Traditionally ANSYS has trained its customers in the classroom, with courses regularly held worldwide at ANSYS offices. I am sure you will agree that to learn anything (whether CAE, or an out-of-hours sport or hobby), having time in the presence of an experienced coach is time well spent. Their guidance can be tailored to your specific needs, and all your questions can be answered.
The reality though is that, as professional engineers, we cannot spend as much time as we would like out of the office on professional development and training activities. A new project may mean new skills need to be learned — and quickly. Time is precious and must be focused on just the aspects you need.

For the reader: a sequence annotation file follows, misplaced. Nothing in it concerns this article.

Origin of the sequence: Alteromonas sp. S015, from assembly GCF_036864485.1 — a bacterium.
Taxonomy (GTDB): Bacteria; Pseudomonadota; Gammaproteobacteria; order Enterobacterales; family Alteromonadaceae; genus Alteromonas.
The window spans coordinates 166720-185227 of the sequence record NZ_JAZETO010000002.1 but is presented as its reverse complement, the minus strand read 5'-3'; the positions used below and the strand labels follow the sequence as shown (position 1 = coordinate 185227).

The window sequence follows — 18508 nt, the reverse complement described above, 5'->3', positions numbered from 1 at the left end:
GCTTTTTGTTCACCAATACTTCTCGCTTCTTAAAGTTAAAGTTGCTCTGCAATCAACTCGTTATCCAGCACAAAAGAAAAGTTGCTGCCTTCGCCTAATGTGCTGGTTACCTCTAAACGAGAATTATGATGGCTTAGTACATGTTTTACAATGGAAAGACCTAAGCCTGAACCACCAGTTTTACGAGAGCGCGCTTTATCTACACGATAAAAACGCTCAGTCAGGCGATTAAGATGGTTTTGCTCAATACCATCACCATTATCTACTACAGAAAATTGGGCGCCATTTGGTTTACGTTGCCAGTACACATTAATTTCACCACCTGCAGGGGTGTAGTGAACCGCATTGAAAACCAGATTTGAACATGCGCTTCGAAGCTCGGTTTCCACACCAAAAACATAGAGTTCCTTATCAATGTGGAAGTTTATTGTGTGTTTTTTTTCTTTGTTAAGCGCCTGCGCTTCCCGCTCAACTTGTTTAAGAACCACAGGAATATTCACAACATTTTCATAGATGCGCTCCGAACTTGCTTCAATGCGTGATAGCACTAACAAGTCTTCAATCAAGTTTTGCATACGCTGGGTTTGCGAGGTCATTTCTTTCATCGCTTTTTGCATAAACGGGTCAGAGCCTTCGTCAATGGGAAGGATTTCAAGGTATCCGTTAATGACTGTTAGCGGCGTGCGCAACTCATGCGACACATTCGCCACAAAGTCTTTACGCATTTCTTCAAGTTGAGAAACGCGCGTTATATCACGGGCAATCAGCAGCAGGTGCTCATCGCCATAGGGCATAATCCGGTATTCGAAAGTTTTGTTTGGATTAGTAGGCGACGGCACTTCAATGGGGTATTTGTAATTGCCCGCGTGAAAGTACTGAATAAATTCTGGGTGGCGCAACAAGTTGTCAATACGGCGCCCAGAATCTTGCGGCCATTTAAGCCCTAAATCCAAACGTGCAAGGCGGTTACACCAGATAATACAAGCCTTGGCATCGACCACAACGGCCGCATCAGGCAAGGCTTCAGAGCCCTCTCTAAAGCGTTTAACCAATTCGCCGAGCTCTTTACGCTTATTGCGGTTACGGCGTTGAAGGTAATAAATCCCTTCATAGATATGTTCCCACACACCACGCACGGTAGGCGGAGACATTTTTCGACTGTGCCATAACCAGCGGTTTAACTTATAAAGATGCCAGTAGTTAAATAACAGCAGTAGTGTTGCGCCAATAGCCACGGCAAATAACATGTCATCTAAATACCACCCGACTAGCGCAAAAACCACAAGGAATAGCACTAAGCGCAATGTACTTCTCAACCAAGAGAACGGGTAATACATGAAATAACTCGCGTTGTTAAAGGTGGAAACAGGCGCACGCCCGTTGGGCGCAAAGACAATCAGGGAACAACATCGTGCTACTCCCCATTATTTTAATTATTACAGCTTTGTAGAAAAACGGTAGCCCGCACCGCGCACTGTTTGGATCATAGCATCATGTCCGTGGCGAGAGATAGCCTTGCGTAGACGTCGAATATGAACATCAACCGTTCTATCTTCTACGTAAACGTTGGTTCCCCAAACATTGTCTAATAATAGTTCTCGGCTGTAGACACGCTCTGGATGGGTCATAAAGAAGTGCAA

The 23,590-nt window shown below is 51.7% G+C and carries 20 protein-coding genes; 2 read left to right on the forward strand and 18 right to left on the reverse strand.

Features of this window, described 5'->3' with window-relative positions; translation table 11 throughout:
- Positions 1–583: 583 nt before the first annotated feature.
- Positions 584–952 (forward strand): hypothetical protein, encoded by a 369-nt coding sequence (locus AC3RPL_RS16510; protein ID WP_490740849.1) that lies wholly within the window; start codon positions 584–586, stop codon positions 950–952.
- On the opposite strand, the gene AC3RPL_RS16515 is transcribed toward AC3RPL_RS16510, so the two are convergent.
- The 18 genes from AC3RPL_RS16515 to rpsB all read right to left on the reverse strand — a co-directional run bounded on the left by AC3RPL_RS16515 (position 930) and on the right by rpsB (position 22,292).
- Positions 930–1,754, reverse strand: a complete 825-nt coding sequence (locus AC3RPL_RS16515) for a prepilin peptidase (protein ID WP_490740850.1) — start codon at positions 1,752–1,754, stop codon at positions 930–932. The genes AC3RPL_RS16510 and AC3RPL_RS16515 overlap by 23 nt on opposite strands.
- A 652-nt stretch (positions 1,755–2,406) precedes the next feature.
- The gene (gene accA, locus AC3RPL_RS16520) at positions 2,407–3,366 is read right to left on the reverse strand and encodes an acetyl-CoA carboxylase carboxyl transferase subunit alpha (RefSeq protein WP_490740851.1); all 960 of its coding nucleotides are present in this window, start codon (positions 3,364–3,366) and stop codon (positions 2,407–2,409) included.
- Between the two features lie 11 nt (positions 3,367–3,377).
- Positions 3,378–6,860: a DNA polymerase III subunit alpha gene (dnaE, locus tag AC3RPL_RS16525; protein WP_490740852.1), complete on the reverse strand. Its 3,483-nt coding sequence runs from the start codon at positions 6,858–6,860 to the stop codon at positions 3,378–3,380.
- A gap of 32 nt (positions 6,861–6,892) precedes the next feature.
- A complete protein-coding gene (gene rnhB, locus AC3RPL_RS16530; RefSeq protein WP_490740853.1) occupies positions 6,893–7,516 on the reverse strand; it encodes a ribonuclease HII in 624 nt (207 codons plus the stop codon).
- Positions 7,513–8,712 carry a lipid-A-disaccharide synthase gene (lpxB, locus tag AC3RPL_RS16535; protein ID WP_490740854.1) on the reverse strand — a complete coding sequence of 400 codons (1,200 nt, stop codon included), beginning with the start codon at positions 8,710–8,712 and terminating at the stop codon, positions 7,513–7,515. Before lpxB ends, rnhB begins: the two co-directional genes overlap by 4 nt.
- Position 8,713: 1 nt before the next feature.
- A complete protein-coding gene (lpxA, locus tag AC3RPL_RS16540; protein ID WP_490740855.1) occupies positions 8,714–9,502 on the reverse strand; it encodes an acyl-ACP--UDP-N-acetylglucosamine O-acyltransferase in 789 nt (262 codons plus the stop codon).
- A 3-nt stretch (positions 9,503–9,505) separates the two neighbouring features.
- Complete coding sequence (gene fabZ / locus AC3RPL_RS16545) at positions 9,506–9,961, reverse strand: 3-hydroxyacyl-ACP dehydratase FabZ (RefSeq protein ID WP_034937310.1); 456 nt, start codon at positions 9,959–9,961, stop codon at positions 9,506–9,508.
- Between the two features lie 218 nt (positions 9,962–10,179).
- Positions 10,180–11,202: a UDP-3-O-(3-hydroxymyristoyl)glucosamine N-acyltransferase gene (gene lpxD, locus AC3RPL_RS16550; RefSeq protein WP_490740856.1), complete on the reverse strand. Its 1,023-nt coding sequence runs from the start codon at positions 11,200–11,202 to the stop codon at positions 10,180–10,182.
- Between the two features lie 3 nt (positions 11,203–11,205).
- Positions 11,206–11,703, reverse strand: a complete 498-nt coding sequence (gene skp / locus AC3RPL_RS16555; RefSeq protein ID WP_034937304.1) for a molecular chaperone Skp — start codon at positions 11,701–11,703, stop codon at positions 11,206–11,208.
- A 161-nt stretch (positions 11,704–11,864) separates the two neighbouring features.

For this reason, ANSYS has begun a pilot program to record many of our training courses and host online. These are recorded by our experienced trainers, and present the information they would seek to impart in a live training class. The content is available on the Training Video Page of the ANSYS Customer Portal, and can be viewed on-demand to meet your needs. It is all fully indexed into bite-sized chunks, so you can dive straight into guidance you need. Here’s just a small sample: Continue reading
Recently, I was reading the August 19, 2013 issue of Time Magazine and came across an interview with James Dyson. If you don’t already know, Dyson is a world leader in innovative and elegant designs of “boring” household products including vacuums, bladeless fans, hand dryers and now vacuum mops. Dyson, or Sir James Dyson as they call him across the pond, is the inventor of these products. I tried several vacuum brands in my own home before we bought a Dyson vacuum a few years ago — and we absolutely love it because of its simple design and powerful suction.